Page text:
Abortion does not cause mental illness. The very idea of “abortion trauma syndrome” is a myth. Period. In my years of treating women as an ob-gyn, I have never seen a patient who developed a serious psychiatric problem just because she had an abortion.
My colleague Dr. Nada Stotland—a psychiatrist, past president of the American Psychiatric Association, and former board member of Physicians for Reproductive Choice and Health—has studied the research behind the “syndrome.” She explains that it doesn’t stand up to medical scrutiny:
There are a great number of publications alleging that there is psychiatric damage from abortion. They usually don’t describe a syndrome; they describe suicide, alcoholism, depression, anxiety, whatever. And those articles are characterized by severe methodological problems. They don’t compare properly with people who have had babies. They don’t account for why you had the abortion. They don’t account for did they get this data by recruiting people who are already convinced that abortion made them sick rather than from a population of women which had abortions.
There’s one problem after the other that are so severe that all bona fide scientists have agreed that that literature just doesn’t cut it.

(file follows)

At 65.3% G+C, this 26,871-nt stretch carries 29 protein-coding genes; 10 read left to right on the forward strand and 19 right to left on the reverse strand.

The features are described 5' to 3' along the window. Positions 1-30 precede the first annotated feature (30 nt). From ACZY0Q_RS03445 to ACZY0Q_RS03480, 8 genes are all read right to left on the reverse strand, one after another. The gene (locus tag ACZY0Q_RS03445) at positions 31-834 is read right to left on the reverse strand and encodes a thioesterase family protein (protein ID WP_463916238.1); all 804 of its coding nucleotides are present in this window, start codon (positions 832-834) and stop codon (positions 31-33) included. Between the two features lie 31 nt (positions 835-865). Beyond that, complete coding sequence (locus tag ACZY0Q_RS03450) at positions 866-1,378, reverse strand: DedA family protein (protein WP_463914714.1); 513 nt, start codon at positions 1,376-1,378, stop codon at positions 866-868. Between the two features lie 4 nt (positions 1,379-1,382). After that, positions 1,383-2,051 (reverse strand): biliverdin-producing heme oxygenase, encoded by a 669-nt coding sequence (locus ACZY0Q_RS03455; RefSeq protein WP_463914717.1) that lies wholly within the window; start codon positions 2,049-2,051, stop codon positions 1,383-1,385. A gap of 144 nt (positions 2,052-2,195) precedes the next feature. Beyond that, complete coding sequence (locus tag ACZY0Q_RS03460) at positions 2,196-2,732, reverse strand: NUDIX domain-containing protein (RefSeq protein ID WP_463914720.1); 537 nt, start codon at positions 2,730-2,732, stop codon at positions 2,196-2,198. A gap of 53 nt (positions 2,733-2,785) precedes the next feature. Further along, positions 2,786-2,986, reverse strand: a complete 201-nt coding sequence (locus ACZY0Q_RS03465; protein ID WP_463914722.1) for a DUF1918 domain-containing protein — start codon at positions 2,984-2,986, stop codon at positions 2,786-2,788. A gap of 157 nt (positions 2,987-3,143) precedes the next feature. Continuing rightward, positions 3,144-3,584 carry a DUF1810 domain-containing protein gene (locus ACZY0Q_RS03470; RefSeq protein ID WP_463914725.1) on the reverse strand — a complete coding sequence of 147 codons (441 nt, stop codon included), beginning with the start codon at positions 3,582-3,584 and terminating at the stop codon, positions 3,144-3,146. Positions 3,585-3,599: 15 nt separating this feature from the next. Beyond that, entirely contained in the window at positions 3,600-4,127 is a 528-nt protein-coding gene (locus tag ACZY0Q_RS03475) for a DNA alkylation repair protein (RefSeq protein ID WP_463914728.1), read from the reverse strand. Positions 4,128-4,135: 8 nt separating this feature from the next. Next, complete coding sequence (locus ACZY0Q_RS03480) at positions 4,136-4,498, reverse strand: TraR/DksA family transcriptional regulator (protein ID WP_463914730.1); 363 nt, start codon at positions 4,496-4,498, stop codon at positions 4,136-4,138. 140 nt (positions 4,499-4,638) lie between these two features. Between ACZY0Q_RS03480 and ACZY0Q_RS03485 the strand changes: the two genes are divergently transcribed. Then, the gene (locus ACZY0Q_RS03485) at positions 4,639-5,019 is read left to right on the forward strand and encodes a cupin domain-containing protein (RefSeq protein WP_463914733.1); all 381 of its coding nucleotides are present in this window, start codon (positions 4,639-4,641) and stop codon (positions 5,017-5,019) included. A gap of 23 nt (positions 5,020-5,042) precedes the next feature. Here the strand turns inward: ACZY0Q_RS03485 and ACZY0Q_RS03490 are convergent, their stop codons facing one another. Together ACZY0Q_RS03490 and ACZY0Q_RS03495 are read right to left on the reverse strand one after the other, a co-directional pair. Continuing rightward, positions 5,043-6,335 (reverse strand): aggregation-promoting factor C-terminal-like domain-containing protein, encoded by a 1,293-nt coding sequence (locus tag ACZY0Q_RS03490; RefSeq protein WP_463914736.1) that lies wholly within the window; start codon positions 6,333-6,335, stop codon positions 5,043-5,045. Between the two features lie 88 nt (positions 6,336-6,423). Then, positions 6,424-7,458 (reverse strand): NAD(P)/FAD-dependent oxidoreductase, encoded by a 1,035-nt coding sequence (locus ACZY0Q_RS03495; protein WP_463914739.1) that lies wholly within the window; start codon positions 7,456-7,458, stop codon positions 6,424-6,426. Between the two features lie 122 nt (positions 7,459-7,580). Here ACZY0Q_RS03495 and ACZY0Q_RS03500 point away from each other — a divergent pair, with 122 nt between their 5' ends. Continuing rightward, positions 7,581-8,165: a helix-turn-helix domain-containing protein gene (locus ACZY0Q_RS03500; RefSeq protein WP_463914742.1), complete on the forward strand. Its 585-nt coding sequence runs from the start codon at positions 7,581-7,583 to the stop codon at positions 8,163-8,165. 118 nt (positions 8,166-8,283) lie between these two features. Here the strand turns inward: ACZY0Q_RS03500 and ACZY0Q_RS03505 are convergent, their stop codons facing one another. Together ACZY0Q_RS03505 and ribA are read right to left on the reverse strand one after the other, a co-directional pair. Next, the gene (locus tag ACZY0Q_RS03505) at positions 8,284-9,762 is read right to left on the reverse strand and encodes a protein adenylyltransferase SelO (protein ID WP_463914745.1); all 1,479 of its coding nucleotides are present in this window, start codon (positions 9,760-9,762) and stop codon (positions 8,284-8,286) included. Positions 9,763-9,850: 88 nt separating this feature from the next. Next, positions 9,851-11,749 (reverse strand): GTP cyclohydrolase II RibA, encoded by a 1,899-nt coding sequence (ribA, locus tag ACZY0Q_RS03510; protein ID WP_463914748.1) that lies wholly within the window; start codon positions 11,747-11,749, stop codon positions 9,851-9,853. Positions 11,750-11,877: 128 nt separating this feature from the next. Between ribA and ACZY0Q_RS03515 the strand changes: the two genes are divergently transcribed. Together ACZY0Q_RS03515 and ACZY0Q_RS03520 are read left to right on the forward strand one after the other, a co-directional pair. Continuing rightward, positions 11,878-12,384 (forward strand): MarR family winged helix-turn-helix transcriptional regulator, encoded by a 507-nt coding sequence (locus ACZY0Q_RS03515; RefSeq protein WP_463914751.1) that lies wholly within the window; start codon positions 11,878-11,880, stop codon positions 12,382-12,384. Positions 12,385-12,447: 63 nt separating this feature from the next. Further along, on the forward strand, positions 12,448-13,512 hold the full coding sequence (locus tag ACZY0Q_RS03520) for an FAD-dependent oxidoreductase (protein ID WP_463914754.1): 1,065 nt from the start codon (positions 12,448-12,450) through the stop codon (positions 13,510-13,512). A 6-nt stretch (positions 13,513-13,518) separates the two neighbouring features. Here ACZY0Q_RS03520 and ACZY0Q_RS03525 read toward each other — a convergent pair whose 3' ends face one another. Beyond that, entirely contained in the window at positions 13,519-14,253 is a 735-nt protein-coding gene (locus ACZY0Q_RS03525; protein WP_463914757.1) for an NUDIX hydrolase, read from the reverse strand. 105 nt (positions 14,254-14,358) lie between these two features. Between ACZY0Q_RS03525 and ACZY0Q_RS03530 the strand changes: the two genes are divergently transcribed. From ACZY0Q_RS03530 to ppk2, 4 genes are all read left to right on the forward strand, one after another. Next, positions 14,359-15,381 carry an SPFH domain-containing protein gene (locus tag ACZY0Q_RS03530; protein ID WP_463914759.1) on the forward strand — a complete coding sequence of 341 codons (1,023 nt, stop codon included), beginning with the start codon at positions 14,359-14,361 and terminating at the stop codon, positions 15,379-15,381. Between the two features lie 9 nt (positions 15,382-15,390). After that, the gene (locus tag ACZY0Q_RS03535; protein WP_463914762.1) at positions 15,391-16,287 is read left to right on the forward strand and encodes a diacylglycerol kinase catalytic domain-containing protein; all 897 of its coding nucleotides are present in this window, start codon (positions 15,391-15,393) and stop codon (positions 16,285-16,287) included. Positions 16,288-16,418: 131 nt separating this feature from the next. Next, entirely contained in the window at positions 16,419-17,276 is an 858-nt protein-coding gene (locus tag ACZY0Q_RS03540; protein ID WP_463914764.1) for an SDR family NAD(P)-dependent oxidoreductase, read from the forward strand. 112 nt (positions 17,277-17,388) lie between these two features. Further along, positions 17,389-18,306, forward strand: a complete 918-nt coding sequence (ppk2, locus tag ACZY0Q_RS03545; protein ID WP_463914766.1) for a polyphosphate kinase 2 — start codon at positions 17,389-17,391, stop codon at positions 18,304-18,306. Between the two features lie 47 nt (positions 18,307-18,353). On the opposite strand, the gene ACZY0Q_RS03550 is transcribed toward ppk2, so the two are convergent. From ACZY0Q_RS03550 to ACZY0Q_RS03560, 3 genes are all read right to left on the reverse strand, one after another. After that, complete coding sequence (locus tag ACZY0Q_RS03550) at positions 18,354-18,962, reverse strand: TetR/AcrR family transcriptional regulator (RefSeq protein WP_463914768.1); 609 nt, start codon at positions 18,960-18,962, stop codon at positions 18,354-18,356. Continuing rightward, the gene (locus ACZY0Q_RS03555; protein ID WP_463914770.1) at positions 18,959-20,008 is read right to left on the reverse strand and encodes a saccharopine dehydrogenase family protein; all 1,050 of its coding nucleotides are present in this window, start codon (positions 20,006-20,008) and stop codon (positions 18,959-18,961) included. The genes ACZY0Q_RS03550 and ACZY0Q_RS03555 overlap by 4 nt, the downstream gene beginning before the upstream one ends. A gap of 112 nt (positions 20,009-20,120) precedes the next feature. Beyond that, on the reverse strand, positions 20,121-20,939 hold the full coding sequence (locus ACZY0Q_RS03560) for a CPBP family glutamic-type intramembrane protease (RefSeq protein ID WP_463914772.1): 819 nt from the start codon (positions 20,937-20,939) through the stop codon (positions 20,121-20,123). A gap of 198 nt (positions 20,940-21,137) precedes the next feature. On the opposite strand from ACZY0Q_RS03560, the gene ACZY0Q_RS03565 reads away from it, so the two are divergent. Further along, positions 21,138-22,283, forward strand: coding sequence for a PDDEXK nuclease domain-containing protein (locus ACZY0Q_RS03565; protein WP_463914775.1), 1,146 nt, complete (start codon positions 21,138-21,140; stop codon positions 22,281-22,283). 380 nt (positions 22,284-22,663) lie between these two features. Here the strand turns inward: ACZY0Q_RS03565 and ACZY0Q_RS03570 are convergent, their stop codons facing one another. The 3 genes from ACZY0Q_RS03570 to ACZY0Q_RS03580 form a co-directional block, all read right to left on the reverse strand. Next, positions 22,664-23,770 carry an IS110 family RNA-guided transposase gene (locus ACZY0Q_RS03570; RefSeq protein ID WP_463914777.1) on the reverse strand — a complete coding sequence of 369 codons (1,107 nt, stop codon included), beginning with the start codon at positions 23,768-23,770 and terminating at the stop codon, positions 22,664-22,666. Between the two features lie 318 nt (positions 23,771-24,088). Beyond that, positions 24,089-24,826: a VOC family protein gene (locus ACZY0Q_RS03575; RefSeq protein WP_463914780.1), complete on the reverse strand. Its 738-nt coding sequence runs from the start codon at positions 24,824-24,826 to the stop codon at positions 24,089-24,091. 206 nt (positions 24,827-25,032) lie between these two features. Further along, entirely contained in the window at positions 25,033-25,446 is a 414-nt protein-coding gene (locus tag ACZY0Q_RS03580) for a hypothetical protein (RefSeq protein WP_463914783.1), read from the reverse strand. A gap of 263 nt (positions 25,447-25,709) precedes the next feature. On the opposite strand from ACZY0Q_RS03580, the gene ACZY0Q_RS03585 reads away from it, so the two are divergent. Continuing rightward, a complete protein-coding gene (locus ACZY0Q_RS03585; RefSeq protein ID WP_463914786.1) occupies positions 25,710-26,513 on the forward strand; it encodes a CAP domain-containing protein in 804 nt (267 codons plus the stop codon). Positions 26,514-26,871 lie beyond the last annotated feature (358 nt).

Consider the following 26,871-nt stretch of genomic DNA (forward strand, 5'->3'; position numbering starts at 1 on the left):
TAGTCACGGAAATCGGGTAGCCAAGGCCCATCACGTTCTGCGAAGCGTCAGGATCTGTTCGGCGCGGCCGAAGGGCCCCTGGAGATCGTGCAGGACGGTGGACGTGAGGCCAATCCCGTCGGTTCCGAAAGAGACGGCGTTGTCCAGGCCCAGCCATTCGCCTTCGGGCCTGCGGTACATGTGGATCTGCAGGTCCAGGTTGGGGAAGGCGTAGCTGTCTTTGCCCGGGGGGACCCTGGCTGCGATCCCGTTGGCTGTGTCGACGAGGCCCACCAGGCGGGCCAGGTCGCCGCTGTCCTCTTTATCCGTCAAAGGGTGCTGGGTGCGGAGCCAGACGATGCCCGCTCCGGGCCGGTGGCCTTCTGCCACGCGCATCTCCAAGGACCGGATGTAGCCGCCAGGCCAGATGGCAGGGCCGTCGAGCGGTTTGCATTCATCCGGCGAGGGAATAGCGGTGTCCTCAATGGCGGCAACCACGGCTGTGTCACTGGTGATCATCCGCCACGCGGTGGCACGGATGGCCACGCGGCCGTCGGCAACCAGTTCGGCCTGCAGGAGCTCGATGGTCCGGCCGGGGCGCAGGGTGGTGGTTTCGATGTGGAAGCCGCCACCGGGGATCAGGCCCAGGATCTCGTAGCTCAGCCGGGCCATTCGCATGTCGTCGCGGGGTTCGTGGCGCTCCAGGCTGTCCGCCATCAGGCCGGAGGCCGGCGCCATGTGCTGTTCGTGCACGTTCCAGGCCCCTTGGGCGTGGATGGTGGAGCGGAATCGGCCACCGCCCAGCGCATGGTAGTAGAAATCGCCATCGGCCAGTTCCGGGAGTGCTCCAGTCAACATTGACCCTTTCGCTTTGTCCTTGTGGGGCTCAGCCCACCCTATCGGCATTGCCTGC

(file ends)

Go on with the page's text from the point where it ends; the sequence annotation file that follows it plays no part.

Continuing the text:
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But the bad science hasn’t stopped anti-abortion activists from spreading “abortion trauma” as truth. Crisis pregnancy centers tell women that an abortion will destroy their mental health. And in South Dakota, Texas, Utah, and West Virginia, the law requires abortion providers to “inform” women that they may have suicidal thoughts or develop the syndrome as a result of an abortion.
Helping the myth take hold, Dr. Stotland says, is the pervasive confusion between a feeling and a disease:
Women who have abortions have a range of feelings. One of the problems we have is that we use the word “depression” as an every day word to say you are having a bad day. And it also means a disease and those are two different things. So abortion doesn’t cause depression the disease, but people can be upset around having an abortion. So there are a lot of things that make you upset, that can make you sad about having an abortion, but they don’t make you have a psychiatric disease.
Indeed, a 2000 study in the Archives of General Psychiatry confirmed what clinicians know from our medical practice: that a woman’s mental health after an abortion is best indicated by her mental health before the abortion. The same is true for post-partum mental health.
Dr. Stotland and I and our colleagues across the country do our best to treat patients and give advice based on the strongest medical evidence. That is our duty. We will challenge any bunk meant to separate women from the care they need.